As part of the National Maritime Museum’s commemoration of World War I, Forgotten Fighters: The First World War at Sea gallery explores the naval and maritime dimensions of the conflict.
The horrors of the Western Front are all too familiar, but did you know about the Britons who gave their lives fighting at sea in World War I? The war at sea was fought on an epic scale and with terrible human loss. Despite their activities often being unseen or unreported, the men and women of the Royal Navy and merchant fleet were intrinsic to Britain’s contribution to WWI. Their war raged on the sea, beneath the waves, in the air and also on land.
The gallery includes stunning ship models and objects including weaponry, photographs and medals exploring everything from the heroism of merchant mariners to the shattering realities of naval battle, and from the Falkland Islands and the Mediterranean to the Atlantic and the North Sea.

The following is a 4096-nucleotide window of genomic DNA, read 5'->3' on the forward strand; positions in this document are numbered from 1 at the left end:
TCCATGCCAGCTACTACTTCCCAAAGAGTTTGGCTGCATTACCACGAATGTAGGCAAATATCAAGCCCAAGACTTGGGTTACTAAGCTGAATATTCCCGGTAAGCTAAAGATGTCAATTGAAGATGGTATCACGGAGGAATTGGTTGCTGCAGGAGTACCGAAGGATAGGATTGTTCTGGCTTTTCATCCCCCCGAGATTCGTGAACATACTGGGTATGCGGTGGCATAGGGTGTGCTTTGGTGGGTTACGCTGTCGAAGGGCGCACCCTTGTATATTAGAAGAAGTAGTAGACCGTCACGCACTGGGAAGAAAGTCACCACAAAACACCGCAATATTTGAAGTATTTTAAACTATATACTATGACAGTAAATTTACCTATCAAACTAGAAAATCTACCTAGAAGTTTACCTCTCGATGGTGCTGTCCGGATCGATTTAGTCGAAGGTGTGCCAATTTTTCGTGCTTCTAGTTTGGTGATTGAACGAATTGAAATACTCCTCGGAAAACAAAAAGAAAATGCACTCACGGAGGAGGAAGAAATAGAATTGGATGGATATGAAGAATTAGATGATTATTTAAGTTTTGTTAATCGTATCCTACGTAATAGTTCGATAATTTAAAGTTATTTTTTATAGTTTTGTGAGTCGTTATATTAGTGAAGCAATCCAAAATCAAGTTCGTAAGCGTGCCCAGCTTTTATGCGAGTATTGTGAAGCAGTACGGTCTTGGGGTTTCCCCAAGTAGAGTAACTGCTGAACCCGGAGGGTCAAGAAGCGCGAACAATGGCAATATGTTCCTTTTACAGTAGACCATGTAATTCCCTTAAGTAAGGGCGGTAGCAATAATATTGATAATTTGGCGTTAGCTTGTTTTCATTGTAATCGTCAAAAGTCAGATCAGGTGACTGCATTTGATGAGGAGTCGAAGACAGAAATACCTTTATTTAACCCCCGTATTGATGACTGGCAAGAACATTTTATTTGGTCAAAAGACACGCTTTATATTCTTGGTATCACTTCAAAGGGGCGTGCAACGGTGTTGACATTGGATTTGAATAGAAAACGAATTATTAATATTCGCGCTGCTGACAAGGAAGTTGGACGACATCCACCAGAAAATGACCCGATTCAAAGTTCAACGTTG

At the heart of the display are the personal stories of sixteen individuals including reservists, WRENs, pilots and submariners, which bring the realities of the maritime struggle into sharp relief, from the heroism of merchant mariners to the shattering toll of naval battle. Among them are seventeen-year-old Graham Trounson, killed when HMS Good Hope was destroyed by German forces off the coast of Chile in 1914, and Katharine Furse, the first director of the Women’s Royal Naval Service.